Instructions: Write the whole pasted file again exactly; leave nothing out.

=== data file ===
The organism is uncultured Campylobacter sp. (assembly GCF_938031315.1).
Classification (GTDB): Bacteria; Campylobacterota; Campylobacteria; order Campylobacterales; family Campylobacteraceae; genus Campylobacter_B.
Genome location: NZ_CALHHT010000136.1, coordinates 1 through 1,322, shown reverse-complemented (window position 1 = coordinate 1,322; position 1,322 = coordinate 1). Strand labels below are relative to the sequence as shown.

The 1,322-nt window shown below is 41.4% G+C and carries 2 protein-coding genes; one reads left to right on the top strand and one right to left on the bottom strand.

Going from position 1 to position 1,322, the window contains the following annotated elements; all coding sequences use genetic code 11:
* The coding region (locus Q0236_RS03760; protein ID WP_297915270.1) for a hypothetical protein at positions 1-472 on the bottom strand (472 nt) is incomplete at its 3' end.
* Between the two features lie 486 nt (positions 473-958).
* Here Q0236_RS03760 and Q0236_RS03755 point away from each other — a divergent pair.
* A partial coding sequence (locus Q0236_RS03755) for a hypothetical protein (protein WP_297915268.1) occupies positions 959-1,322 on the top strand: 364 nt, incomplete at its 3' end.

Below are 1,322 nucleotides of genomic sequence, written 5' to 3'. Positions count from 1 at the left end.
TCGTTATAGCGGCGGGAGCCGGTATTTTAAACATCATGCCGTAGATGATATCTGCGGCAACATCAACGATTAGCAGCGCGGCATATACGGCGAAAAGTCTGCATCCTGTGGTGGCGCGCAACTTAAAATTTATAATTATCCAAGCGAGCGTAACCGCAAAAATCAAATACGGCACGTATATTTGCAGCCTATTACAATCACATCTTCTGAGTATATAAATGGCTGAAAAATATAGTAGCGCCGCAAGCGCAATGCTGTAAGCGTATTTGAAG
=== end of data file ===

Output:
The organism is uncultured Campylobacter sp. (assembly GCF_938031315.1).
Classification (GTDB): Bacteria; Campylobacterota; Campylobacteria; order Campylobacterales; family Campylobacteraceae; genus Campylobacter_B.
Genome location: NZ_CALHHT010000136.1, coordinates 1 through 1,322, shown reverse-complemented (window position 1 = coordinate 1,322; position 1,322 = coordinate 1). Strand labels below are relative to the sequence as shown.

The 1,322-nt window shown below is 41.4% G+C and carries 2 protein-coding genes; one reads left to right on the top strand and one right to left on the bottom strand.

Going from position 1 to position 1,322, the window contains the following annotated elements; all coding sequences use genetic code 11:
* The coding region (locus Q0236_RS03760; protein ID WP_297915270.1) for a hypothetical protein at positions 1-472 on the bottom strand (472 nt) is incomplete at its 3' end.
* Between the two features lie 486 nt (positions 473-958).
* Here Q0236_RS03760 and Q0236_RS03755 point away from each other — a divergent pair.
* A partial coding sequence (locus Q0236_RS03755) for a hypothetical protein (protein WP_297915268.1) occupies positions 959-1,322 on the top strand: 364 nt, incomplete at its 3' end.

Below are 1,322 nucleotides of genomic sequence, written 5' to 3'. Positions count from 1 at the left end.
TCGTTATAGCGGCGGGAGCCGGTATTTTAAACATCATGCCGTAGATGATATCTGCGGCAACATCAACGATTAGCAGCGCGGCATATACGGCGAAAAGTCTGCATCCTGTGGTGGCGCGCAACTTAAAATTTATAATTATCCAAGCGAGCGTAACCGCAAAAATCAAATACGGCACGTATATTTGCAGCCTATTACAATCACATCTTCTGAGTATATAAATGGCTGAAAAATATAGTAGCGCCGCAAGCGCAATGCTGTAAGCGTATTTGAAG